Short Bowel Syndrome or Short Gut Syndrome
Short Bowel Syndrome (SBS) also known as short gut syndrome is a rare condition affecting about 3 in every million people. In a recent talkhealth survey conducted to understand how knowledgeable the public are bout SBS, 80% of people asked had never heard of the condition before.
If you have undergone a surgery to remove part of your bowel, if your bowel isn’t working as it should or if you were born with less than the normal amount of functioning bowel you may have a condition called Short Bowel Syndrome (SBS) also known as Short Gut Syndrome (SGS). As a result of this your body does not absorb nutrients normally.
The condition can be caused by:
- A congenital abnormality - a birth defect which you are born with
- Part of the bowel tissue dies (necrotising enterocolitis)
- Your bowels have twisted
- You have had surgery to remove a large section of your bowel - for reasons such as Crohn’s disease and bowel cancer
One of the main symptoms of SBS is loose watery diarrhoea. You may also experience cramping, wind, heartburn, weakness and fatigue (tiredness). If your baby is born with SBS you may find that he/she does not absorb milk properly and does not grow normally.
Diagnosing short bowel syndrome
Your doctor may be able to diagnose SBS if your medical history suggests you are likely to be at risk of developing the condition. For example, if you have had part or all of your bowel removed your doctor will know this by looking at your medical history.
There are tests which may be performed if a diagnosis is unclear, for example babies who are born with symptoms which may indicate SBS. Your doctor may begin by giving you a physical examination - he/she will check your general appearance, ask about your symptoms and general health and any family or medical history which should be considered. He may also refer you for blood and stool tests.
Further testing can include:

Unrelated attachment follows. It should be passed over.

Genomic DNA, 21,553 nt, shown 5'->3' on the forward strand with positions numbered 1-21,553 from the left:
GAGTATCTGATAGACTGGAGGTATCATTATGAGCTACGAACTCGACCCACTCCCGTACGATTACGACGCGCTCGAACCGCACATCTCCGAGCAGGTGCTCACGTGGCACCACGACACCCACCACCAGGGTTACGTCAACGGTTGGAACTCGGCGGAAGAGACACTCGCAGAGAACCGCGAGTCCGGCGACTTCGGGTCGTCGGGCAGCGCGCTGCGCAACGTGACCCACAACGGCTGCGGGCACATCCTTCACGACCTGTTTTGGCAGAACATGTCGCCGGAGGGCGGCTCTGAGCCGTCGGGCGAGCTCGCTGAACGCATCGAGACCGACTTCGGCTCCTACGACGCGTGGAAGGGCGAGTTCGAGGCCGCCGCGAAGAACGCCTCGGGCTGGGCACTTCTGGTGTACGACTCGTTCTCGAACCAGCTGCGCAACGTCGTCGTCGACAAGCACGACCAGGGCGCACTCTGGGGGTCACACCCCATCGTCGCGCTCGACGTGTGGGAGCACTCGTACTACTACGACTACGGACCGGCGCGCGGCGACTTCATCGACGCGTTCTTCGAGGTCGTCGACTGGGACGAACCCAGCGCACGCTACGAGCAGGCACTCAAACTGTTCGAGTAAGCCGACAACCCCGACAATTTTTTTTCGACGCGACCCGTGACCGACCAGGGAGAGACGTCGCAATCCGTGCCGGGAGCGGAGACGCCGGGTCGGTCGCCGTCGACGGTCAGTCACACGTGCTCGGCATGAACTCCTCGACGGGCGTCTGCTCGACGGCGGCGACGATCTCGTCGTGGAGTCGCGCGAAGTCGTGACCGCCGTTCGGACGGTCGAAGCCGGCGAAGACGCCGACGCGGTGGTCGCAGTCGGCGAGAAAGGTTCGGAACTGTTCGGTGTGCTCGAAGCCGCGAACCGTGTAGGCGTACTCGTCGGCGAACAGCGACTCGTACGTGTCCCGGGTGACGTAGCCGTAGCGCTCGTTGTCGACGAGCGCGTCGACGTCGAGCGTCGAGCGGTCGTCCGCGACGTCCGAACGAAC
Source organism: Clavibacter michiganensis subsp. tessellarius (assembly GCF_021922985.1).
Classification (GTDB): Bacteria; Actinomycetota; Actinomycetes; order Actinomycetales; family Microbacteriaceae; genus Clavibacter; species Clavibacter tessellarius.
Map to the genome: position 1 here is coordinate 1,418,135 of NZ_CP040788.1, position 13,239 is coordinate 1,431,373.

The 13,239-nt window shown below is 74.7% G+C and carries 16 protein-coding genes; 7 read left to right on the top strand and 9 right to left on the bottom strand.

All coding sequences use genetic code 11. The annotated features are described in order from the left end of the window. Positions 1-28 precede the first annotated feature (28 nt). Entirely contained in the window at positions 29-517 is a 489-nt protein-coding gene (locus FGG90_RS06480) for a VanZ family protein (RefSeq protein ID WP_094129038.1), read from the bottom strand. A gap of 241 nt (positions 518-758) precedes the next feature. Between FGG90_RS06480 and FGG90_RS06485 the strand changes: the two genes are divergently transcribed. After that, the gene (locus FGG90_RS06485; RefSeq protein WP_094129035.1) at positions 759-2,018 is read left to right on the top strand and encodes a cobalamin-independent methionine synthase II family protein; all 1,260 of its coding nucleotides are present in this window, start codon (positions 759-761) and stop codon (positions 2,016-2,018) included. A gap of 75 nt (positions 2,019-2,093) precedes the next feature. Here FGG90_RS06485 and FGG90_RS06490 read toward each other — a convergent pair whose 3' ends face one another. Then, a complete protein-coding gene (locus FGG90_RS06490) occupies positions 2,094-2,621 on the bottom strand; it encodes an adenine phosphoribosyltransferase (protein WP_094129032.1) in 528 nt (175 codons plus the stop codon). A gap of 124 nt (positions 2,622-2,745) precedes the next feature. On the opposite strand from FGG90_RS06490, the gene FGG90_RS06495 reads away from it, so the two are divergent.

- X-rays (a fast and painless procedure which produces a 2D image of the inside of you and your chest and abdomen (tummy).
- A CT-scan (a computerised tomography scan which produces a 2D image of your abdomen)
- Barium upper GI X-rays - a test which uses a barium contrast material, fluoroscopy and X-ray to show your doctor the movement of fluid through your throat, stomach and small intestine.
Treating small bowel syndrome
Treatment of small bowel syndrome will depend on the severity of your condition (how much working bowel you have, how severe your symptoms are).
For most people treatment is focused on easing symptoms and ensuring you are getting enough vitamins and minerals to support you day to day.
For mild cases of short bowel syndrome you may need to consider your diet, frequency of meals and fluid intake (perhaps taking on extra fluids especially if you are having frequent bouts of diarrhoea). Your doctor may also give you medication to help control your diarrhoea. If your symptoms are moderate and frequent bouts of diarrhoea are leaving you dehydrated you may need to have extra fluids and minerals given to you through an Intravenous Drip (IV).
Severe cases of SBS may require a feeding tube be placed directly into your stomach instead of eating meals. Total parenteral nutrition (TPN) may also be considered. This is particularly useful for children and babies to ensure they are getting the right nutrition. TPN is a special formula which is administered through a vein in your body. Speak to your doctor for advice relating directly to you or your children’s treatment of SBS.
In some cases surgery may be considered as an option. Part or full bowel transplants can take place and should be discussed with your doctor on an individual basis.
Your outlook will depend very much on the severity of your condition. You should keep in regular contact with your healthcare team and ensure you ask them questions about your care and options to ensure you are receiving the best form of treatment for you.
Sources used in the writing of this article are available upon request
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Information written by the talkhealth team
Last revised: 17 February 2017
Next review: 17 February 2020